Policing Shanghai: 1927-1937.

Author:Tsai, Kellee S.

In Policing Shanghai, 1927-1937, Frederic Wakeman presents a magisterial slice of modern Chinese history which takes his readers from the Chinese Nationalists' strategies for modernization and national renewal to Shanghai's seedier world of gangs, casinos, brothels and narcotics syndicates. The decade of 1927 to 1937 emerges as a critical juncture in Chinese history, when the Nationalist party (the Kuomintang or KMT) faced the multiple objectives of state- and nation-building, recovering sovereignty over foreign concessions, eradicating the Communist threat to Nationalist rule and, ultimately, thwarting further Japanese expansion. At a time when the country was fragmented by extraterritoriality and weakened by opium addiction, the Nationalists viewed their administrative efforts in the Chinese Special Municipality of Shanghai as a litmus test for their ability to govern the nation as a whole, and an opportunity to demonstrate their legitimacy to the world. The KMT chose a dynamic but challenging laboratory: Shanghai embodied a confluence of cosmopolitan popular culture, social pathologies and, of particular relevance, an array of sometimes competing networks of surveillance and coercive institutions. Although the fate of Nationalist endeavors is well known -- Japanese invasion in 1937, widespread corruption, and defeat by the communists a decade later -- Wakeman succeeds in reconstructing the final years of Nationalist rule without succumbing to an overdetermined shadow of the future, which often characterizes analyses of the period. In 1927, high hopes were placed on the professionalization of Shanghai's Chinese police, the Public Security Bureau (PSB), and its proficiency in combatting crime. Although though it is impossible to do justice to Wakeman's empirical richness in summary form, the first part of this review outlines the organization of the book and traces the development of key themes. The next section comments briefly on the book's methodological and empirical contribution. The last part anticipates potential reactions by theoretically oriented readers; it also suggests some implications of the impressive historiography for fundamental analytical issues in social theory, China area studies and political science. In short, the book offers a fascinating synthesis of archival sources which may rekindle theoretical debates in a progressive manner.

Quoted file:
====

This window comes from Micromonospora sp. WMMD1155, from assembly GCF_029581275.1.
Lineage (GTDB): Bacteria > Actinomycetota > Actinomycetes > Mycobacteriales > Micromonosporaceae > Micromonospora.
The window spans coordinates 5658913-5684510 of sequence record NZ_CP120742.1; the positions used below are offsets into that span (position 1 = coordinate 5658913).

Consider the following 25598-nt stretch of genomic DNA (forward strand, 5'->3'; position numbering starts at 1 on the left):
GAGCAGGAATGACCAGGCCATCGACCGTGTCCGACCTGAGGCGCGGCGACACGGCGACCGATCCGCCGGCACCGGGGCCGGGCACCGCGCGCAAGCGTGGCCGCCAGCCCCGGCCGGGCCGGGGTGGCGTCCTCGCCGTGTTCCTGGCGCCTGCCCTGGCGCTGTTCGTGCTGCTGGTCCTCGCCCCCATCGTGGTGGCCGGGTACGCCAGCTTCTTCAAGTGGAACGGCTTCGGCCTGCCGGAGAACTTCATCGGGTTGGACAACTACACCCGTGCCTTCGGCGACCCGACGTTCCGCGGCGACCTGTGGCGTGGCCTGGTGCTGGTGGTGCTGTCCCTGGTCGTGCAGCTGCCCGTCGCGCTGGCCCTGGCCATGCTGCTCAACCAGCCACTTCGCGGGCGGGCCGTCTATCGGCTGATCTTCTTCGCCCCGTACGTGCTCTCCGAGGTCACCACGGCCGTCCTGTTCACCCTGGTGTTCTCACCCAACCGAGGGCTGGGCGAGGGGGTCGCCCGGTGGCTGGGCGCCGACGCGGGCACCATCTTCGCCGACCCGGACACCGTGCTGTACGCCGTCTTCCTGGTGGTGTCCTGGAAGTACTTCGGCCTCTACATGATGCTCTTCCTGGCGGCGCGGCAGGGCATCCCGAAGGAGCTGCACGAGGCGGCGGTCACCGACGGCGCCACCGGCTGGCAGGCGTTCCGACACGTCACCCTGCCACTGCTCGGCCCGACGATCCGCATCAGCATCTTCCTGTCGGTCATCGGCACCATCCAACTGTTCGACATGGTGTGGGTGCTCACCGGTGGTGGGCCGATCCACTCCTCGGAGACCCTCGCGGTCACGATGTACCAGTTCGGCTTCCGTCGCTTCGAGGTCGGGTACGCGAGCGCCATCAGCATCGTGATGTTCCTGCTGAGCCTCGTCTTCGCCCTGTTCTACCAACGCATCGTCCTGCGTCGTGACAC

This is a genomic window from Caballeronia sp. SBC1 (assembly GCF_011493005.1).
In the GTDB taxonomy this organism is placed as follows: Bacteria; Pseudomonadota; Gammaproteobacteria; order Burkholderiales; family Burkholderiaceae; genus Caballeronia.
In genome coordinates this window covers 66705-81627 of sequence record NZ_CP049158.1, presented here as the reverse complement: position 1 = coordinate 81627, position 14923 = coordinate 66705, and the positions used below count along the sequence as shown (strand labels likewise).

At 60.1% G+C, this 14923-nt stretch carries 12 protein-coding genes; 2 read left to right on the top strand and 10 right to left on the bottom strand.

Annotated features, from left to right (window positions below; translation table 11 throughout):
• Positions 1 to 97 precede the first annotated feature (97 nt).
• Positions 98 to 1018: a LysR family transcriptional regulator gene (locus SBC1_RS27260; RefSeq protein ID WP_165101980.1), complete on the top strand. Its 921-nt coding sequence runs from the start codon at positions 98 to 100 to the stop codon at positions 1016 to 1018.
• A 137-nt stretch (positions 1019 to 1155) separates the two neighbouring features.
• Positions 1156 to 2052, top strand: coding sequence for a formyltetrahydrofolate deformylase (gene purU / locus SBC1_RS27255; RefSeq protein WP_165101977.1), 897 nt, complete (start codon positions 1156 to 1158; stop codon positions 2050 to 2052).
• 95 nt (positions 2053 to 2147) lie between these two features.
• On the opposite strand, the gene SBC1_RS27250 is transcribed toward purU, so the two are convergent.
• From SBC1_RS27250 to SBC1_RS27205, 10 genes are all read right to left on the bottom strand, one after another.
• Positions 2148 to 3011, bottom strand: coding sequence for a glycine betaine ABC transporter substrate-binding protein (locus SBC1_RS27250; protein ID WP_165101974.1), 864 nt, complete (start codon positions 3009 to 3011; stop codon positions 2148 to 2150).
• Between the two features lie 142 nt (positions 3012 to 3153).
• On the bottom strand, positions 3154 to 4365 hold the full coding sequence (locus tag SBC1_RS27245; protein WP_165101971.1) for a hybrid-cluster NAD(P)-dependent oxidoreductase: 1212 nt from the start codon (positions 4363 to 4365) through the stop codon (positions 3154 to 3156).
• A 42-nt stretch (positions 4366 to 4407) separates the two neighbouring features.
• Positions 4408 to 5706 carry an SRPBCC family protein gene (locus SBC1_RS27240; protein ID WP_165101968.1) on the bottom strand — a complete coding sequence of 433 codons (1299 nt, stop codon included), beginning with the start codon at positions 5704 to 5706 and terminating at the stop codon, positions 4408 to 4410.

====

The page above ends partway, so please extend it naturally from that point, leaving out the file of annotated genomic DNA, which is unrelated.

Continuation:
Aside from the first and last sections, Policing Shanghai is organized more thematically than chronologically. The initial chapters set forth the context of Nationalist aspirations in Shanghai. The narcotics, gambling and prostitution industries of the city were attributed to the extraterritoriality provisions of unequal treaties established in the nineteenth century Under foreign rule, "Shanghai had become a cesspit of corruption," with notoriously high rates of crime and opium addiction. The Nationalists thus viewed their mission as eradicating corruption and establishing law and order in portions of the city under Chinese administration. Chiang Kai-shek intended for Shanghai to serve as a "base area" for fulfilling Sun Yat-sen's vision of national construction. Unlike the late Qing efforts at centralizing national police administration which mimicked the strong statist model of Meiji Japan, the KMT's inspiration drew from the examples of police...

To continue reading